If you are a new renal dietitian, it didn’t take long to discover you are working with a patient population that has multiple, sometimes complex nutritional needs. Where do you turn for help in making sure your recommendations and interventions are appropriate and credible with other members of the health care team?

Clinical practice guidelines

Evidenced-based practice guidelines are developed by expert teams using a systematic process of identifying, analyzing and synthesizing peer-reviewed scientific studies published in the medical literature. In many instances there may be insufficient evidence to address a particular issue; in such cases, the leaders in that field reach a consensus on best practice recommendations.

It is important to remember that any practice guideline is just that – a guide or starting point for clinical decisions. They are not intended to be used as rules or regulations in place of sound clinical judgment. And, updating practice guidelines can be challenging. It is important to know the dates and timing related to publication of guidelines because any new findings or breakthroughs may not have been included.

History

In 2000, the Clinical Practice Guidelines for Nutrition in Chronic Renal Failure were published by the National Kidney Foundation’s Kidney Disease Outcomes Quality Initiative (KDOQI). These guidelines include 22 adult and 10 pediatric recommendations, information on the development process, rationale for the recommendations, suggestions for future research and appendices filled with charts and methods for nutritional assessment of dialysis and advanced chronic renal failure.

Developing clinical practice guidelines takes an immense amount of time and effort on the part of numerous professionals. The interdisciplinary workgroup for the nutrition guidelines was first assembled in 1997 to review key nutrition literature and to define specific topics the guidelines would focus on. From the starting point of 24,487 titles identified in the first literature search (1966 through 1997) 22,362 titles were rejected for not meeting specific criteria. The review process continued into the next year with the work group evaluating abstracts and developing evidence tables, leaving them 250 acceptable articles by October 1998. Guidelines were formulated and supporting rationale for each guideline was drafted and the first draft was ready for the NKF Steering Committee’s review by August 1999. By December, the second draft of the guidelines was submitted for review to individuals representing nearly 50 renal organizations and nephrology professional societies. By late December the document went through “open review” with comments coming from interested individuals in the renal community. After additional editing for clarity and consistency, the guidelines were ready for publication and appeared as a supplement to the American Journal of Kidney Diseases in June 2000.

KDOQI continued to develop guidelines for other clinical conditions such as diabetes, hypertension, anemia, lipids, and mineral and bone disorder with relevant nutritional issues included. They have continued to re-evaluate and update previously published guidelines as new evidence warrants a review. Guidelines for kidney disease have expanded to include international experts with the initiative Kidney Disease: Improving Global Outcomes(KDIGO).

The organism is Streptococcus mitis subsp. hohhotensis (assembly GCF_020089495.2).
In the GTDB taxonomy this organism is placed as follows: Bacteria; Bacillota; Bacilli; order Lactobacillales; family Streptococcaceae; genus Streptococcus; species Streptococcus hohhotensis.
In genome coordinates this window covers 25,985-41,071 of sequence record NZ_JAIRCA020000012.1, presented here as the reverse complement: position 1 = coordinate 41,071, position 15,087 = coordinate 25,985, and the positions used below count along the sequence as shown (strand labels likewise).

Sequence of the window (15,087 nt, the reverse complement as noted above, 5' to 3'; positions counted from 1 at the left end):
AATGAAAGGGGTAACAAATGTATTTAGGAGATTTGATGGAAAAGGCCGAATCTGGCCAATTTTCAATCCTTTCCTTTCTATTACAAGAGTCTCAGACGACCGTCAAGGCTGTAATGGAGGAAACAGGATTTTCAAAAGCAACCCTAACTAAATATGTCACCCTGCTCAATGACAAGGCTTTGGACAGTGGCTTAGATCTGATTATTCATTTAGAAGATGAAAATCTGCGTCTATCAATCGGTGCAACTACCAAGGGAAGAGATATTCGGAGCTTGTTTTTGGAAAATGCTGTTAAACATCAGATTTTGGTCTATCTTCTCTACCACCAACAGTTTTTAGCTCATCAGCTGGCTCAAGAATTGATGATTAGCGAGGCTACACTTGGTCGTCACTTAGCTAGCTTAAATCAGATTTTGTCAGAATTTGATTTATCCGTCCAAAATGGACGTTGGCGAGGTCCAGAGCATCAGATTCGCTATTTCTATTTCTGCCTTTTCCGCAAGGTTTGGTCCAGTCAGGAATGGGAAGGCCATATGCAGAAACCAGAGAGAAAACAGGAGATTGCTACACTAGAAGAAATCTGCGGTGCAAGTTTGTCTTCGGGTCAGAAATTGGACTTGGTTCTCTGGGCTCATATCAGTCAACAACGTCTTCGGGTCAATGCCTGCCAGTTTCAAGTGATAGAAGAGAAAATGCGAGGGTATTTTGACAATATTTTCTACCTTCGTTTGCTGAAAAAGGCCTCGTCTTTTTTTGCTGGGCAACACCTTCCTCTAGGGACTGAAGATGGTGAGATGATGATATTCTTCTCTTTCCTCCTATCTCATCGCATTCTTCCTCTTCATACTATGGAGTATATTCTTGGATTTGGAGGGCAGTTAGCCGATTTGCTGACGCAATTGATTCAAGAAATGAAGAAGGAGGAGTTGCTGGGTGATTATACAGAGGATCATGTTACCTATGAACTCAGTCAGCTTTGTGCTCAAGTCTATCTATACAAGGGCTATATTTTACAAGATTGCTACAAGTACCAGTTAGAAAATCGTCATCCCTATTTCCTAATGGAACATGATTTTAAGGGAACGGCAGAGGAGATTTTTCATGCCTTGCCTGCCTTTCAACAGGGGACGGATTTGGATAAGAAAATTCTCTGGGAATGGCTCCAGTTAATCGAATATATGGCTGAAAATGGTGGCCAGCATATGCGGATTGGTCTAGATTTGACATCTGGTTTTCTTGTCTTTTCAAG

Other professional organizations have developed nutrition practice guidelines that can also serve as a resource. Chronic Kidney Disease Nutrition Practice Guidelines can be found in the Evidence Analysis Library of the Academy of Nutrition and Dietetics and while not specific to kidney disease, nutrition practice guidelines for diabetes are helpful for clinical decision making and problem solving with this common comorbidity in the CKD population.

 

Sources for helpful guidelines for the renal dietitian

The following list of guidelines will give the new dietitian in renal care a starting point for determining best practice, but are not meant to replace professional judgment.

KDIGO Clinical Practice Guidelines http://kdigo.org/home/guidelines/

  • Acute kidney injury
  • Anemia in chronic kidney disease
  • Care of kidney transplant recipients
  • Diagnosis, evaluation, prevention and treatment of chronic kidney disease related mineral and bone disorders (CKD_MBD)
  • Prevention, diagnosis, evaluation and treatment of Hepatitis C in chronic kidney disease

KDOQI Clinical Practice Guidelines (National Kidney Foundation) www.kidney.org/professionals/KDOQI/guidelines_commentaries.cfm

  • Diabetes and chronic kidney disease
  • Chronic kidney disease: Evaluation, classification, and stratification
  • Hypertension and antihypertensive agents in chronic kidney disease
  • Managing dyslipidemia in chronic kidney disease
  • Nutrition in chronic renal failure
  • Hemodialysis adequacy
  • Peritoneal dialysis adequacy
  • Cardiovascular disease in dialysis patients

Also

  • Nutrition therapy recommendations for the management of adults with diabetes Diabetes Care, vol. 37, Supplement 1, January 2014. S120-143
  • Chronic kidney disease nutrition practice guidelines (Academy of Nutrition and Dietetics) www.eatright.org/evidenceanalysislibrary
  • Pocket guide to nutrition assessment of the patient with chronic kidney disease 4th edition.  Council on Renal Nutrition of the National Kidney Foundation.